In the early months of my anorexia the praise I received about my appearance and weight loss served as fuel for a dangerous fire.
“You look great!”
“What are you doing? You look awesome.”
“I wish I had your willpower.”
“Wow, you have a great body.”
Friends, strangers, and even my parents, in the early days, doled out praise for what appeared to be a newly discovered commitment to health and the smaller pants I could fit into.
Approval was like a drug. It felt good, really good, when it started and it served as a motivation later on. When I didn’t want to go to the gym or I wanted to eat something beyond my ultra restricted diet all I did was think about what people would say if I gained weight and that was enough to keep me in line.
In a lot of ways I was addicted to praise. The high I got from others celebrating my physical form (and how it conformed) was palpable. The panic I felt when (I projected that) others judged my body negatively was crushing.
- Dependence on, or addiction to praise – causing us to do only those things that are likely to get us gold stars and others’ approval
- Avoidance of praise – not wanting to stand out from the crowd – even for positive reasons, which causes us to self-sabotage, to not do our best work
- Fear of criticism – which causes us to not innovate, share controversial ideas, pursue interests where we’ll be fumbling beginners or fail along the way, or do anything that makes us visible enough to be criticized!
She makes the astute suggestion to “always look at feedback as giving you information about the person or people giving the feedback, rather than information about yourself.”
Tara’s writings explores this topic mostly in the context of our careers and I want to take it further and apply it to praise and criticism of our bodies and food choices.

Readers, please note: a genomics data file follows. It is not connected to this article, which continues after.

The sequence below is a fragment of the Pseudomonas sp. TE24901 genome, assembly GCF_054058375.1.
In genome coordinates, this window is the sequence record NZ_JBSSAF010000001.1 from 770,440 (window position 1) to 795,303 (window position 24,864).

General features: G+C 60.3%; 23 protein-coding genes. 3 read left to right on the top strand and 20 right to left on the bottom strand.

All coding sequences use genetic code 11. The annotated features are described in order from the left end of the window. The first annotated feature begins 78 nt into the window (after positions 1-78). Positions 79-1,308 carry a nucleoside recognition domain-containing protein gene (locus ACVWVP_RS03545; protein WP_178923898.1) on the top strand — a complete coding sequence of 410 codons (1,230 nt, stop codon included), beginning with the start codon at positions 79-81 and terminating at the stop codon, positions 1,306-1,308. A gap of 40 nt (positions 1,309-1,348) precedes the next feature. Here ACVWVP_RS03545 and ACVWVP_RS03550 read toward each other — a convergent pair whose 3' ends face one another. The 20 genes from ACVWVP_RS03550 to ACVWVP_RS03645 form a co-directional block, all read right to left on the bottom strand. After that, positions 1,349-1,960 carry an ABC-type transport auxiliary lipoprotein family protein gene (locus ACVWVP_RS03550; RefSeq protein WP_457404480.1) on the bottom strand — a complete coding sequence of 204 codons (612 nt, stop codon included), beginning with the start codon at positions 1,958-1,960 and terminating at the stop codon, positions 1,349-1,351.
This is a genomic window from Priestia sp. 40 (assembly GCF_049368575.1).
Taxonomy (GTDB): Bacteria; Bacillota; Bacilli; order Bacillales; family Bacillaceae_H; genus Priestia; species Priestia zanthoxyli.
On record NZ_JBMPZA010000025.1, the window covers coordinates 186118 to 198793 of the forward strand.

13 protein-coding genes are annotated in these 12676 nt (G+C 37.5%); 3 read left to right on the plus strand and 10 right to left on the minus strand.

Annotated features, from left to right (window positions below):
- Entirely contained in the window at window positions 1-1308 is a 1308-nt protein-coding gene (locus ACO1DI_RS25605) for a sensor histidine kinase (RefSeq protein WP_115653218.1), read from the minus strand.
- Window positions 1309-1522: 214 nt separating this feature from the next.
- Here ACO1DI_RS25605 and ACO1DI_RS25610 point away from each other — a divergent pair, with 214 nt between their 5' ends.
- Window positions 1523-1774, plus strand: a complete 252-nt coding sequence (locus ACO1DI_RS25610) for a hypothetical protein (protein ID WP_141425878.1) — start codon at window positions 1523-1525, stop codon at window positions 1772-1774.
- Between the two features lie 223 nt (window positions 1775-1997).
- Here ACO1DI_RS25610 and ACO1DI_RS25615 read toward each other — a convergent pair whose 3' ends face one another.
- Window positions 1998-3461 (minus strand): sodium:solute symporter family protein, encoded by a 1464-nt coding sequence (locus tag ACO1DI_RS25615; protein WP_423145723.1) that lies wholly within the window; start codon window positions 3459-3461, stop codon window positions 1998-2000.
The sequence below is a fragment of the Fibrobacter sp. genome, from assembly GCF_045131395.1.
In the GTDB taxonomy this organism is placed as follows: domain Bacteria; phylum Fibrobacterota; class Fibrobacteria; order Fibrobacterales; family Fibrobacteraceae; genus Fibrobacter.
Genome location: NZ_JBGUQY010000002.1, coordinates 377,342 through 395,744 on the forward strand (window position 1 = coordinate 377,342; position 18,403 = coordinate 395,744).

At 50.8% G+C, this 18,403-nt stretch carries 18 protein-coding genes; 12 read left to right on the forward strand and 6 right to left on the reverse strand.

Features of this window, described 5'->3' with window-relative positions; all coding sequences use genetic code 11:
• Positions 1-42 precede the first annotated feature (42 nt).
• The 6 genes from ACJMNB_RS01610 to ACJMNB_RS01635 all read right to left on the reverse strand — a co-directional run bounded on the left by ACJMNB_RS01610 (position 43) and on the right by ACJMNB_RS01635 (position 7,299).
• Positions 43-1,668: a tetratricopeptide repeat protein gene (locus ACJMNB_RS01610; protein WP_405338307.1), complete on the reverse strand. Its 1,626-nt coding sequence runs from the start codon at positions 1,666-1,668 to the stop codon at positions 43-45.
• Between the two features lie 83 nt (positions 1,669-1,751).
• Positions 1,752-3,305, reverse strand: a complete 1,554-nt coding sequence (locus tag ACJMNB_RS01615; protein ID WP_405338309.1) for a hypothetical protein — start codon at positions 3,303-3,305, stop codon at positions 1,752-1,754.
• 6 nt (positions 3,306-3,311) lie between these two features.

And unhooking in this realm is not an easy thing to do because we all want to belong. We all want approval. When we are praised it feels great. When we are judged or rejected it can feel devastating.
And yet, living at the mercy of the approval of others, striving to conform in our appearance or diets to what others or “society” deems good is the definition of disempowerment.
Being able to live our lives and make basic choices like what to eat, when to eat, and how much to eat without factoring in what other people will think is essential if we are to feel free and unmasked—if we are to stay connected to the immense wisdom of our bodies.
Feeding ourselves is one of the most basic acts of autonomy. No one else should have a say in what we put into our bodies and yet for too many women, with each bite, comes a cacophony of judgemental voices—some real, some projected.
This happens when we get dressed too. Our minds run off with thoughts of “Does this make me look fat?” “Does this show my belly/thighs/arms/butt, etc?” “Will so and so think I’ve gained weight?” “Will they think I’ve given up?” Too often we sit on the side lines, skip the party, or spend more than we can afford on clothing just to mitigate the judgement we fear others will have of how we look.